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Peer-Reviewed Article

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Previous research has documented that cetaceans can discriminate between humans, but the process used to categorize humans still remains unclear. The goal of the present study was to replicate and extend previous work on the discrimination between familiar and unfamiliar humans by three species of cetaceans. The current study manipulated the familiarity and activity level of humans presented to 12 belugas (Delphinapterus leucas) housed between two facilities, five bottlenose dolphins (Tursiops truncatus), and six Pacific white-sided dolphins (Lagenorhynchus obliquidens) during free-swim conditions. Two measures of discrimination were coded from video recordings of each trial: lateralized visual processing and gaze duration. No clear lateralization effects emerged at the species level, primarily due to extensive individual variability. The results also indicated that activity level influenced gaze durations across species, and for some individuals, the interaction between human familiarity and activity level influenced gaze durations and eye preferences. Unexpectedly, bottlenose dolphins had longer gaze durations for familiar humans whereas belugas and Pacific white-sided dolphins had longer gaze durations for unfamiliar humans. All three groups displayed longer gaze durations for active humans as compared to neutral humans, and belugas and bottlenose dolphins had significantly longer gaze durations than Pacific white-sided dolphins. These results indicate that the cetaceans can discriminate between unfamiliar and familiar humans and preferred active humans. However, discrimination of humans via lateralized visual processing did not appear at the group level, but rather at the individual level which countered previous research. This study is discussed within the contexts of attention and individual differences across animals of different species.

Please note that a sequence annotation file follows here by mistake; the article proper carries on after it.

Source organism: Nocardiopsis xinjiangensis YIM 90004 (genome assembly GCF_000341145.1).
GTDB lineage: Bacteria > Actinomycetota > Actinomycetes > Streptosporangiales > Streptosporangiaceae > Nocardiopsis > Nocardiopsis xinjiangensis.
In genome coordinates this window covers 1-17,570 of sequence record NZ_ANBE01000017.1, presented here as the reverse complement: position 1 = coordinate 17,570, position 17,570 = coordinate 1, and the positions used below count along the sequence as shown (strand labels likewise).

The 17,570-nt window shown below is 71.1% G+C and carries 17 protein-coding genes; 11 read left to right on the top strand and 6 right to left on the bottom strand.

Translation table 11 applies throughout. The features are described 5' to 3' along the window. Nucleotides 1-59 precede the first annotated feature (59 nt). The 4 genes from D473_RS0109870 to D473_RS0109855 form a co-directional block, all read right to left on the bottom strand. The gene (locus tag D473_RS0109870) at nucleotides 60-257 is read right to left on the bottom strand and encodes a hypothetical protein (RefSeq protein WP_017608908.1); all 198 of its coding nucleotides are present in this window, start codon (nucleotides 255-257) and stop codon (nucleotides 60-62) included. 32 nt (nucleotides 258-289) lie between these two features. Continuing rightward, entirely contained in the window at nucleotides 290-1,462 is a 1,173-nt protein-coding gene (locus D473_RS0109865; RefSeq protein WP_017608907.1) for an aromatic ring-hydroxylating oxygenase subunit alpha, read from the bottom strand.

Open access, Creative Commons, attribution 4.0

Creative Commons License

Creative Commons Attribution 4.0 International License
This work is licensed under a Creative Commons Attribution 4.0 International License.



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